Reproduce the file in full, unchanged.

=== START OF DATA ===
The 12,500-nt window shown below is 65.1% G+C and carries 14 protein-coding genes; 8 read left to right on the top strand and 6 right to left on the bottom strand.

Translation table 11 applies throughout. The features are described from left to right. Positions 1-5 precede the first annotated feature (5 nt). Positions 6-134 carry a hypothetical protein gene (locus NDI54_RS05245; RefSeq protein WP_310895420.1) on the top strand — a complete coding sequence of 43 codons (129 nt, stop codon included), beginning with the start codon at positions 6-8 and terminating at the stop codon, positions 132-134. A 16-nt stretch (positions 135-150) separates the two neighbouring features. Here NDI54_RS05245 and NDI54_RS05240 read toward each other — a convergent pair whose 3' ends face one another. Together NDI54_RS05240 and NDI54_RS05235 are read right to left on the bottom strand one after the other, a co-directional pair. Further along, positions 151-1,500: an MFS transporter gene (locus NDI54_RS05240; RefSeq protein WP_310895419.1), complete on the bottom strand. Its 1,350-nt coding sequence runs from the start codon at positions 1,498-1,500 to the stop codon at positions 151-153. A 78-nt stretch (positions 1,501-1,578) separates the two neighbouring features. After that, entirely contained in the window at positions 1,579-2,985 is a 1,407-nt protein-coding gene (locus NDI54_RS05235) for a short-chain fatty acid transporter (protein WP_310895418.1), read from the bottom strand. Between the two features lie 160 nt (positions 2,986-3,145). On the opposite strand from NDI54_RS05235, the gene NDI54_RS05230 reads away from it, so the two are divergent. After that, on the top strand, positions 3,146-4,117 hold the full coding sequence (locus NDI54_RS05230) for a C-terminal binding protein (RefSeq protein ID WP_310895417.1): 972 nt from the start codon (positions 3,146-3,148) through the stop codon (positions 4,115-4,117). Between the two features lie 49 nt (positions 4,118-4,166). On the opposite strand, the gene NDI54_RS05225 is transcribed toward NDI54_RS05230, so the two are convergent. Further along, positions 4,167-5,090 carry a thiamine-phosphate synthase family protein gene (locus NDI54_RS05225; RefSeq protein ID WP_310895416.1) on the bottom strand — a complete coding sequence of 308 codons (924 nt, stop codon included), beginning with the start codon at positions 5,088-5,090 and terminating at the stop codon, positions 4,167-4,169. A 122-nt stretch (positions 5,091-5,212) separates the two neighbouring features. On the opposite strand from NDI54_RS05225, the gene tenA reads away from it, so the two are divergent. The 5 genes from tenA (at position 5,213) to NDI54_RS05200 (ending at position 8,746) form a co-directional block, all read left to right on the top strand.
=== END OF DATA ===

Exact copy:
The 12,500-nt window shown below is 65.1% G+C and carries 14 protein-coding genes; 8 read left to right on the top strand and 6 right to left on the bottom strand.

Translation table 11 applies throughout. The features are described from left to right. Positions 1-5 precede the first annotated feature (5 nt). Positions 6-134 carry a hypothetical protein gene (locus NDI54_RS05245; RefSeq protein WP_310895420.1) on the top strand — a complete coding sequence of 43 codons (129 nt, stop codon included), beginning with the start codon at positions 6-8 and terminating at the stop codon, positions 132-134. A 16-nt stretch (positions 135-150) separates the two neighbouring features. Here NDI54_RS05245 and NDI54_RS05240 read toward each other — a convergent pair whose 3' ends face one another. Together NDI54_RS05240 and NDI54_RS05235 are read right to left on the bottom strand one after the other, a co-directional pair. Further along, positions 151-1,500: an MFS transporter gene (locus NDI54_RS05240; RefSeq protein WP_310895419.1), complete on the bottom strand. Its 1,350-nt coding sequence runs from the start codon at positions 1,498-1,500 to the stop codon at positions 151-153. A 78-nt stretch (positions 1,501-1,578) separates the two neighbouring features. After that, entirely contained in the window at positions 1,579-2,985 is a 1,407-nt protein-coding gene (locus NDI54_RS05235) for a short-chain fatty acid transporter (protein WP_310895418.1), read from the bottom strand. Between the two features lie 160 nt (positions 2,986-3,145). On the opposite strand from NDI54_RS05235, the gene NDI54_RS05230 reads away from it, so the two are divergent. After that, on the top strand, positions 3,146-4,117 hold the full coding sequence (locus NDI54_RS05230) for a C-terminal binding protein (RefSeq protein ID WP_310895417.1): 972 nt from the start codon (positions 3,146-3,148) through the stop codon (positions 4,115-4,117). Between the two features lie 49 nt (positions 4,118-4,166). On the opposite strand, the gene NDI54_RS05225 is transcribed toward NDI54_RS05230, so the two are convergent. Further along, positions 4,167-5,090 carry a thiamine-phosphate synthase family protein gene (locus NDI54_RS05225; RefSeq protein ID WP_310895416.1) on the bottom strand — a complete coding sequence of 308 codons (924 nt, stop codon included), beginning with the start codon at positions 5,088-5,090 and terminating at the stop codon, positions 4,167-4,169. A 122-nt stretch (positions 5,091-5,212) separates the two neighbouring features. On the opposite strand from NDI54_RS05225, the gene tenA reads away from it, so the two are divergent. The 5 genes from tenA (at position 5,213) to NDI54_RS05200 (ending at position 8,746) form a co-directional block, all read left to right on the top strand.